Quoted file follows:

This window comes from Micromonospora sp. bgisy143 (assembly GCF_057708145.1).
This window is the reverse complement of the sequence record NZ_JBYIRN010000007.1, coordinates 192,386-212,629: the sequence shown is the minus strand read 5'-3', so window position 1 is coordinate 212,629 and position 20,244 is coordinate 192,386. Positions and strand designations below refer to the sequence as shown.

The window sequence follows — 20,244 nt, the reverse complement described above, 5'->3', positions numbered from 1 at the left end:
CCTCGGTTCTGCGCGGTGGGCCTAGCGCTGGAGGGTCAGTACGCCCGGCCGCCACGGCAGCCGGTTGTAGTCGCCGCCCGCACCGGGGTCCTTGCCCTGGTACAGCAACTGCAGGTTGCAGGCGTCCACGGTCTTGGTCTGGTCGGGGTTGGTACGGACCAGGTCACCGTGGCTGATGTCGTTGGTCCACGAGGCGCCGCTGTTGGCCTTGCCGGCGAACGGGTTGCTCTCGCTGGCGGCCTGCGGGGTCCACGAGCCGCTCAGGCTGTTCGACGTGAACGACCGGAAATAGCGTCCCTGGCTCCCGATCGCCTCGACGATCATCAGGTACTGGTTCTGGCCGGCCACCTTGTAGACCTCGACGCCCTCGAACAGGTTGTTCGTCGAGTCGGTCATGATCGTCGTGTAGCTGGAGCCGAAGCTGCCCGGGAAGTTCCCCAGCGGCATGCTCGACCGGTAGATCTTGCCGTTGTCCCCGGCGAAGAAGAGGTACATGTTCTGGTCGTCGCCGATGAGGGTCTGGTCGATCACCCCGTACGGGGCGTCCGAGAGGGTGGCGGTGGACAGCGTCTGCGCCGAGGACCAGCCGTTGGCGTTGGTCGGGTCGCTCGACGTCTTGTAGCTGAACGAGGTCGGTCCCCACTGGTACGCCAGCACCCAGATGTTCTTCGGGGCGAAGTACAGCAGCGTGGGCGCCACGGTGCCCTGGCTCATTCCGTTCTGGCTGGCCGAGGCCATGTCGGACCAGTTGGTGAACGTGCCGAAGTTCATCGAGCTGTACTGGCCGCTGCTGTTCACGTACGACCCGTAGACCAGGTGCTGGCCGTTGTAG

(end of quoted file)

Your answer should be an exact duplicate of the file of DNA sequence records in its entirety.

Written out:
This window comes from Micromonospora sp. bgisy143 (assembly GCF_057708145.1).
This window is the reverse complement of the sequence record NZ_JBYIRN010000007.1, coordinates 192,386-212,629: the sequence shown is the minus strand read 5'-3', so window position 1 is coordinate 212,629 and position 20,244 is coordinate 192,386. Positions and strand designations below refer to the sequence as shown.

The window sequence follows — 20,244 nt, the reverse complement described above, 5'->3', positions numbered from 1 at the left end:
CCTCGGTTCTGCGCGGTGGGCCTAGCGCTGGAGGGTCAGTACGCCCGGCCGCCACGGCAGCCGGTTGTAGTCGCCGCCCGCACCGGGGTCCTTGCCCTGGTACAGCAACTGCAGGTTGCAGGCGTCCACGGTCTTGGTCTGGTCGGGGTTGGTACGGACCAGGTCACCGTGGCTGATGTCGTTGGTCCACGAGGCGCCGCTGTTGGCCTTGCCGGCGAACGGGTTGCTCTCGCTGGCGGCCTGCGGGGTCCACGAGCCGCTCAGGCTGTTCGACGTGAACGACCGGAAATAGCGTCCCTGGCTCCCGATCGCCTCGACGATCATCAGGTACTGGTTCTGGCCGGCCACCTTGTAGACCTCGACGCCCTCGAACAGGTTGTTCGTCGAGTCGGTCATGATCGTCGTGTAGCTGGAGCCGAAGCTGCCCGGGAAGTTCCCCAGCGGCATGCTCGACCGGTAGATCTTGCCGTTGTCCCCGGCGAAGAAGAGGTACATGTTCTGGTCGTCGCCGATGAGGGTCTGGTCGATCACCCCGTACGGGGCGTCCGAGAGGGTGGCGGTGGACAGCGTCTGCGCCGAGGACCAGCCGTTGGCGTTGGTCGGGTCGCTCGACGTCTTGTAGCTGAACGAGGTCGGTCCCCACTGGTACGCCAGCACCCAGATGTTCTTCGGGGCGAAGTACAGCAGCGTGGGCGCCACGGTGCCCTGGCTCATTCCGTTCTGGCTGGCCGAGGCCATGTCGGACCAGTTGGTGAACGTGCCGAAGTTCATCGAGCTGTACTGGCCGCTGCTGTTCACGTACGACCCGTAGACCAGGTGCTGGCCGTTGTAG